Thursday, February 28, 2013

Are Gays Uniquely Vulnerable To Domestic Violence?

In the midst of a debate about the Violence Against Women Act, Congresswoman Nydia M. Velázquez blurted out this startling statistic:
Here are some facts my GOP colleagues may be unaware of: 40 percent of gay men experience domestic abuse, as do 50 percent of lesbian women. 
As a supporter of gay marriage -- I was a bit startled, myself. This is one of the few times I have seen a fact that would seem to argue against allowing gays to marry. Could the Congresswoman -- who was doing what Congress critters do -- demanding extra funding and programs for an interest group -- be correct?

Well, the first thing to do when fact checking a politician's statistic is to try to run down the source. And, thanks to Google, here it is -- a fact sheet from the National Coalition Against Domestic Violence.

Do these statistics make sense? Are gay men and women really somehow more violent than the general population?

Well, um, no. In the case of gay men:

Gay and bisexual men experience abuse in intimate partner relationships at a rate of 2 in 5, which is comparable to the amount of domestic violence experienced by heterosexual women.
Which means, when you untangle the language used by the advocacy group, 40% of gay males, at some point in their lives, will experience an act of domestic violence (as defined by the advocacy group.)  Nothing unusual there. Nothing special there.

The lesbian statistic, though, startles. Are gay women more violent than gay men? Well, you'd think so, from the glib language of the Congresswoman. And you would think so, from the glib language of the fact sheet:
Approximately 50% of the lesbian population has experienced or will experience domestic violence in their lifetimes.
In other places, however, you can find the reason:
However, this is because lesbians (vs. heterosexual women) are more likely to
have experienced IPV (Intimate Partner Violence) at the hands of female and male partners. Many lesbian have had intimate relationships with men prior to coming out as lesbians.One study on same-sex IPV found that about half of the 79 women in the sample had had relationships with men as well as with women.
Their findings indicate that male partners may pose a greater risk for IPV than female partners: of the total sample, about 39.2% reported being raped and/or physically abused by a partner in their lifetime (30.4% by male partner and 11.4% by a female partner).
To sum up -- there is a horrifying statistic on abuse in gay male relationships -- that is no different than the horrifying statistic for heterosexual relationships. And there is a horrifying statistic for lesbians -- that has little to do with their same sex partnerships.

So -- the question is -- why is there a special need for treating GLBT  domestic violence as somehow special? When it just looks like the general population?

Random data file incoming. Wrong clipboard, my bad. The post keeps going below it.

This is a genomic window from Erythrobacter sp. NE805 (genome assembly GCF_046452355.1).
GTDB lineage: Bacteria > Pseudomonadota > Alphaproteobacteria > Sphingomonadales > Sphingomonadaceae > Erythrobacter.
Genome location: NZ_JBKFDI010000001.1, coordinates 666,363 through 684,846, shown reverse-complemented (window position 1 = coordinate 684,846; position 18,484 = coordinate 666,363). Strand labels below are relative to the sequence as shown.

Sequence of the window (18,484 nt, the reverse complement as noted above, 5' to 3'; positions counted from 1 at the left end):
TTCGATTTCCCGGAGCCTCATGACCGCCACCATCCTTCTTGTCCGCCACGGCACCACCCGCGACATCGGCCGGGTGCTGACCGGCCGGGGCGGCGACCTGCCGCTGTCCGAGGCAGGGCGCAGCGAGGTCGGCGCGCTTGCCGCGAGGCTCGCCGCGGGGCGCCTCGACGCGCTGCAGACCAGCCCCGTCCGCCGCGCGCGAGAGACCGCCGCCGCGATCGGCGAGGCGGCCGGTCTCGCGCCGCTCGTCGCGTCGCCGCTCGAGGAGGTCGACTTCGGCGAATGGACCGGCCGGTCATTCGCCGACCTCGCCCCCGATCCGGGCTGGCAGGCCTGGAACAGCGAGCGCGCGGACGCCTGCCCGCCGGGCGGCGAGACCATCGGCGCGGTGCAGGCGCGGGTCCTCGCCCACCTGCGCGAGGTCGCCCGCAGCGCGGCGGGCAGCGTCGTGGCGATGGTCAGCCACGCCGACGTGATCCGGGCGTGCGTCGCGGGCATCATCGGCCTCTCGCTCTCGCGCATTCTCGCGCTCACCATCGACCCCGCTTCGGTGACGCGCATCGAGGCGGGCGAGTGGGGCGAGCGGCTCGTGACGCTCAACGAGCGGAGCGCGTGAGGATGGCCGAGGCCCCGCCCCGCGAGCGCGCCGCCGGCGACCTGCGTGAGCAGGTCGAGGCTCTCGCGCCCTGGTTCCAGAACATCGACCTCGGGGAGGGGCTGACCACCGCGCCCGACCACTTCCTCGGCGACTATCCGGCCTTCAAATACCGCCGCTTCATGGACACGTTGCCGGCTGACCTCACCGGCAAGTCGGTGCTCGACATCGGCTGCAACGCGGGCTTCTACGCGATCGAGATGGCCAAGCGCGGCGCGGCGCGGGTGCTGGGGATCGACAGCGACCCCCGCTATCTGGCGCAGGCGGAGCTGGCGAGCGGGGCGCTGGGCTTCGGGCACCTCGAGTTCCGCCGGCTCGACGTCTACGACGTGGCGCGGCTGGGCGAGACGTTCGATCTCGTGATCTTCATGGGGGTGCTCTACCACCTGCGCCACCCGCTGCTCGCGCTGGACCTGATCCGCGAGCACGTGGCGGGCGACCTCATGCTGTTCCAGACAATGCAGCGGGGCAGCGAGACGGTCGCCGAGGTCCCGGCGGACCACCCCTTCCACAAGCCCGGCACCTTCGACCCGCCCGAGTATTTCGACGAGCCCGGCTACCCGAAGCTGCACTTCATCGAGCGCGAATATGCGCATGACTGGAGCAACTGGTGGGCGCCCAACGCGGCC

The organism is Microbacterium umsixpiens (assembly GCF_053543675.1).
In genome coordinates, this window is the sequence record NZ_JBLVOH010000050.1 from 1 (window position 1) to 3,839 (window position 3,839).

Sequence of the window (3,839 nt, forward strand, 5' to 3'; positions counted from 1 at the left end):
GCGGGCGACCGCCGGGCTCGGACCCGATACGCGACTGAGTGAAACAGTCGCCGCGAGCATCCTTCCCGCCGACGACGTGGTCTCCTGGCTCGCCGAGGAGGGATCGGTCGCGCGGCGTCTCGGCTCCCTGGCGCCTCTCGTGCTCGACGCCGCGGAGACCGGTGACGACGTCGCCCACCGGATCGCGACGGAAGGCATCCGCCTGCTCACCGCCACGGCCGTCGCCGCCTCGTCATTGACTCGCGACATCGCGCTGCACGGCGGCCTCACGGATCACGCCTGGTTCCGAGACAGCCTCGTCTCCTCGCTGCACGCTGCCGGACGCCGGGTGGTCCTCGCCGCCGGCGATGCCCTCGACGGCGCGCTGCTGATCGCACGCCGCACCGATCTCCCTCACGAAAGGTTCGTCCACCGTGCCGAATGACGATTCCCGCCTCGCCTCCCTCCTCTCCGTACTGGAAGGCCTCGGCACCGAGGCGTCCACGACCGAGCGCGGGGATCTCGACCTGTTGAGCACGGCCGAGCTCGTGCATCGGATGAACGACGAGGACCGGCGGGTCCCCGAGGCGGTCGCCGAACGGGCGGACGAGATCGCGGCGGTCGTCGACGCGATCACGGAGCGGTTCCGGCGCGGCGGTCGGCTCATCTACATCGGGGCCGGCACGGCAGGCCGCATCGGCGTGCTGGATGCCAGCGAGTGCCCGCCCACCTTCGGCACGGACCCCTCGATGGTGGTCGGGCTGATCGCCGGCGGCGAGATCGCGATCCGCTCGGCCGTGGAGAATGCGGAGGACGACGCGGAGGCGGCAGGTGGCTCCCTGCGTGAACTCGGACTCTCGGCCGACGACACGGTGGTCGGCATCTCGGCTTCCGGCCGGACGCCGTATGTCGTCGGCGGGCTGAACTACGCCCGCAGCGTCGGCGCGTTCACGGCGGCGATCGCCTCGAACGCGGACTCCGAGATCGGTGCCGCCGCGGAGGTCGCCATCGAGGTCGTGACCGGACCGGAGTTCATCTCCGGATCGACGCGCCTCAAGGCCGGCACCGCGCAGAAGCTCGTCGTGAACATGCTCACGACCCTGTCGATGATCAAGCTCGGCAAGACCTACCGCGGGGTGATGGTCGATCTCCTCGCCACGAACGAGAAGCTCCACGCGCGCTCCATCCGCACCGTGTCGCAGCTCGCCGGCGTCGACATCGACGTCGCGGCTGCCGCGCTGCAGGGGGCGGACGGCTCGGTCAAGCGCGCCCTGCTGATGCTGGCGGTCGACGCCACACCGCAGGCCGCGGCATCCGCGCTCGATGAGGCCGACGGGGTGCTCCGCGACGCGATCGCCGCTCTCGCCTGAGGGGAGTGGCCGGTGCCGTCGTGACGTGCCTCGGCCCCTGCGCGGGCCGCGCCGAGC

Wednesday, February 27, 2013

Mitch McConnell for GOP Spokesman!!

Finally, after much harumphing and blitherage from the GOP about the sequester, we finally see someone who can make the arguments needed in this stage of the budget wars, to counter Obama's nationwide tour of terror. And that, dear reader, is Mitch McConnell.

First, it is pretty clear that McConnell knows his opponent, and can characterize him memorably:
Now here we are, with the President presenting the country with two options: Armageddon or a tax hike. Well, it is a false choice, and he knows it, but the President is a master at creating the impression of chaos as an excuse for government action--do nothing, fan the flames of catastrophe, and then claim the only way out is more government in the form of higher taxes.
Second, McConnell grasps that the way to talk about the sequester is not to embrace Obama's narrative of doom, despair, and existential anguish, a la Boehner.
There is no reason in the world these cuts need to fall on essential services or emergency responders. After all, even with the sequester, Washington will be spending more than when President Obama got here. We are only talking about cutting one-tenth of what the President spent on the stimulus bill. Enough. Enough.
And, third, McConnell links the sequester argument into the larger GOP argument regarding governing.

The President has been going around warning of utter chaos if the sequester takes effect. While I agree that those cuts could be made in a much smarter way and I don't like the fact that they fall disproportionately on defense, what does it say about the size of government that we can't cut it by 2 or 3 percent without inviting disaster? Doesn't that really make our point? Hasn't government gotten too big if just cutting the overall budget by a couple of percentage points could have that kind of an impact?
It might be a good idea if Boehner works harder at NOT being the face of the GOP. Because he has a colleague who is simply much better at it.

Wednesday, February 20, 2013

Memes That Never Die

The year is 1953. The time being described is 1946-7. A patriotic Socialist art dealer/super spy/ millionaire describes the US government to a young German: